This article previously appeared on News@Northeastern. It was written by Molly Callahan.
Delta Air Lines recently announced that its employees are required to get a COVID-19 vaccine, or face a $200 per month increase in their health insurance premiums. But the penalty may not actually help the company mitigate the risk of spreading SARS-CoV-2, the virus that causes COVID-19, say two Northeastern scholars.
There’s a moral reason: Imposing a surcharge on employees who don’t get vaccinated may help Delta cover its increased health insurance costs, but if unvaccinated employees are willing to pay it, they’re still exposing other employees and airline customers to greater risk of infection, says Patricia Illingworth, professor of philosophy and business at Northeastern.
There’s also a purely logistical reason: Employees might not be willing to pay. And the penalty leaves Delta Air Lines on shaky legal ground, says Gary Young, professor of strategic management and healthcare systems.
Delta’s policy will be phased in over the coming months: Unvaccinated employees will immediately be required to wear masks indoors on company property. Then, on Sept. 12, they’ll be required to test weekly for the virus, and isolate if the results are positive. On Nov. 1, the $200 monthly health insurance premium surcharge will go into effect.
Delta officials told The Washington Post that roughly 75 percent of its employees are already vaccinated, and the company has been requiring all new employees to be vaccinated since May. None of its vaccinated employees have been hospitalized since the spread of the Delta variant, a spokesperson told The Post, but for those who have needed hospital stays, the average cost to the company has been $50,000 per person.
But anticipating the cost of hospitalization obscures the more significant human cost of refusing the vaccine, Illingworth says.
“Imposing a $200 surcharge on unvaccinated employees ignores the fact that when people refuse to vaccinate they risk not only their own health, but also the health of others,” she says. “In this case, people who don’t vaccinate put at risk the health and lives of people flying on Delta, fellow employees, people working at the airport, families, and friends. Even if one would rather not be vaccinated for personal reasons, there are other people to think about. We live in communities, and solidarity is necessary.”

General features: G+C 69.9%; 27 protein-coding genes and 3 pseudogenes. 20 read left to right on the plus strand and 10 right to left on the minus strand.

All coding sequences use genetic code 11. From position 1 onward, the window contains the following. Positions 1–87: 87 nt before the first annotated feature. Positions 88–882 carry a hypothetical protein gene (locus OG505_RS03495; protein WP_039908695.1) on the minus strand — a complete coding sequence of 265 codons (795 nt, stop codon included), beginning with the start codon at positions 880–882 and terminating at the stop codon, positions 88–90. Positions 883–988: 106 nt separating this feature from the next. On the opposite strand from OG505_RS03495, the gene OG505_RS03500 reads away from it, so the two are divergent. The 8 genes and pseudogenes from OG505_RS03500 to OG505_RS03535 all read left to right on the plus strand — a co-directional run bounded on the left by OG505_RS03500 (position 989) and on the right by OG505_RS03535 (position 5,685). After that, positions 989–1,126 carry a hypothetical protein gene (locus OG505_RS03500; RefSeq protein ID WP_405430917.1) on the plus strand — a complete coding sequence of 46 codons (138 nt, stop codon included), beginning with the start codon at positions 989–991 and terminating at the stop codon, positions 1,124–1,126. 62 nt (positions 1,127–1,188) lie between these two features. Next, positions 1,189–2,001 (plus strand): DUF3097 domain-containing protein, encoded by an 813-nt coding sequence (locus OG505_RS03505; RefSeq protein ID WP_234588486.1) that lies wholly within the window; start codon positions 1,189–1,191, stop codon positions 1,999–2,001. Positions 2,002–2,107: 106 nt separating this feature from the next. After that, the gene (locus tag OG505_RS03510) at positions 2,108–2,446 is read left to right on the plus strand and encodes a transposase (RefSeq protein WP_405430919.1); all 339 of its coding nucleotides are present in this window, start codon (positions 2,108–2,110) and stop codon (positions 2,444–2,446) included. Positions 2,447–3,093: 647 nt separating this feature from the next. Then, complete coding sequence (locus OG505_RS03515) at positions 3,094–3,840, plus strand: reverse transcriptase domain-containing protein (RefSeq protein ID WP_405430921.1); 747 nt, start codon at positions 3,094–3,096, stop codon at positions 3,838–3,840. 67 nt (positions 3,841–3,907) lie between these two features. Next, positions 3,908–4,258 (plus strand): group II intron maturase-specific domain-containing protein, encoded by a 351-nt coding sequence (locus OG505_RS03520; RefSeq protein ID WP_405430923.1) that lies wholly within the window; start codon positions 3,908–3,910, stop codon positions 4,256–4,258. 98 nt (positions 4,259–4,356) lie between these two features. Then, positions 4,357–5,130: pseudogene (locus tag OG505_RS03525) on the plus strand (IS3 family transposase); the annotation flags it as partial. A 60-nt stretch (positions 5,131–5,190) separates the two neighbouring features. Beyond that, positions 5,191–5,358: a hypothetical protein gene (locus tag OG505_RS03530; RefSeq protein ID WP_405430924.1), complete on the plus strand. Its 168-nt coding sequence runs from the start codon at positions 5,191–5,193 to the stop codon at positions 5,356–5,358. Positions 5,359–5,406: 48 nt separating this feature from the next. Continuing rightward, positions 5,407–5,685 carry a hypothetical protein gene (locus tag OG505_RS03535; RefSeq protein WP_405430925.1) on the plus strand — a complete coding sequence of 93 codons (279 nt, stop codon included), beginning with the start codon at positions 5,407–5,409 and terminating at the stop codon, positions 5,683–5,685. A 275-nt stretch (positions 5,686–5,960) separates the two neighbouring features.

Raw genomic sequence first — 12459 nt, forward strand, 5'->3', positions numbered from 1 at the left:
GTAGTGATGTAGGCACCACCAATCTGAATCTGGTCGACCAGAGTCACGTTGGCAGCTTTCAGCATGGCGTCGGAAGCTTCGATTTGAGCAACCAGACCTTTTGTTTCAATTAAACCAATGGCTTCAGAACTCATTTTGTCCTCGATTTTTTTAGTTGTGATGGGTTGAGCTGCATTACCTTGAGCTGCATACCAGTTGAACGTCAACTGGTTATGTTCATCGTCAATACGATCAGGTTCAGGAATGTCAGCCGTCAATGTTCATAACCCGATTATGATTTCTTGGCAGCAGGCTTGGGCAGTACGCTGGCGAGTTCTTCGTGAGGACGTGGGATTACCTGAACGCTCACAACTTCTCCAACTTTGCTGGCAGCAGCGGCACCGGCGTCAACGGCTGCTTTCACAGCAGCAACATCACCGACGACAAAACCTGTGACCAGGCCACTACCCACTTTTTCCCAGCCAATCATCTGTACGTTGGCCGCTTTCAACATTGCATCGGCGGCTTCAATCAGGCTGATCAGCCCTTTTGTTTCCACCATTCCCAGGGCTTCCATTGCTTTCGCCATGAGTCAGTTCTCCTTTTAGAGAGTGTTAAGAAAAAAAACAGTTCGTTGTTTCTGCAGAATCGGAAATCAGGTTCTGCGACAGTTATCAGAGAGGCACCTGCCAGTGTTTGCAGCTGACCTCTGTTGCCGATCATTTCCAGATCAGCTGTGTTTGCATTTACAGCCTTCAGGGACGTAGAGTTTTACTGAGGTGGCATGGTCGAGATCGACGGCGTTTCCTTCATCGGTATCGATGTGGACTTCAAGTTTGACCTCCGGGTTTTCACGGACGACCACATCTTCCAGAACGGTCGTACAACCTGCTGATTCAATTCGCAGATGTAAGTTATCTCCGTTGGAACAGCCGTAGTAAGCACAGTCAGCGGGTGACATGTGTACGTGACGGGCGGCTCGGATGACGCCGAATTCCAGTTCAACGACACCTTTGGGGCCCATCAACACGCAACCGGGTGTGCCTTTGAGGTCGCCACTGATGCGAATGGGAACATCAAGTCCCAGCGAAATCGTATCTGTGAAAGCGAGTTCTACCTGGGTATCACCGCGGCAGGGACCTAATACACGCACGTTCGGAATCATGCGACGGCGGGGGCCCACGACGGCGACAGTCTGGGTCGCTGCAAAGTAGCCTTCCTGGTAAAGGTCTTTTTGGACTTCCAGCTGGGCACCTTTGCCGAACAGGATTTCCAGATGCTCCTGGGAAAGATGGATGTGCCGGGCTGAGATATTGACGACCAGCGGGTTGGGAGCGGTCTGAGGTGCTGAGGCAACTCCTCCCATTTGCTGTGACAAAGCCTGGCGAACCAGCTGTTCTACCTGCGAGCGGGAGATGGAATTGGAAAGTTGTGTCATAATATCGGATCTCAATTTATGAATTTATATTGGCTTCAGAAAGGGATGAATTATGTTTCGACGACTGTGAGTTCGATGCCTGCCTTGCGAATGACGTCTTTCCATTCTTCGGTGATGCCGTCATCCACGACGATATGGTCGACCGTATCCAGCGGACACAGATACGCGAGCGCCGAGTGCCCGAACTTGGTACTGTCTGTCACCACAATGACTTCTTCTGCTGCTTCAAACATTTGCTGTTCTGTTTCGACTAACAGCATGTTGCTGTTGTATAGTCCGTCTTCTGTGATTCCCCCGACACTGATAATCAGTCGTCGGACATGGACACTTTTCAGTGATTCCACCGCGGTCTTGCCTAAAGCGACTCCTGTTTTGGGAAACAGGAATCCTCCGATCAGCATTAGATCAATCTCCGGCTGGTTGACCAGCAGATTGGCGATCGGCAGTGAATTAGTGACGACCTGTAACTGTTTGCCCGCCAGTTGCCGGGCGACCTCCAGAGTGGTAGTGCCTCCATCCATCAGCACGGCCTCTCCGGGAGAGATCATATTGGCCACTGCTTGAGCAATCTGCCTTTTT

And, Illingworth says, in not mandating that employees be vaccinated, Delta may be shifting the financial burden to customers, airport employees, and others who risk exposure to COVID-19 from its unvaccinated employees.
Young, who is also director of the Center for Health Policy and Healthcare Research, adds that Delta may even be on more solid legal ground if it mandated vaccines rather than imposed a penalty for opting out.
As a large, self-insured employer, Delta has more flexibility in setting premiums for its employees than other companies in individual insurance markets or small group markets, which are regulated differently by the Affordable Care Act, Young says.
But a $200 per month penalty “could be construed as being coercive,” he says, opening Delta to the possibility of litigation.
Questions about the legality of vaccine mandates are still working through the courts, but the full approval by the Federal Drug Administration of the Pfizer-BioNTech vaccine has empowered more employers to require it.
“It’s developing law, but in some respects I think employers might be on safer legal ground if they issue mandates as opposed to penalties,” Young says.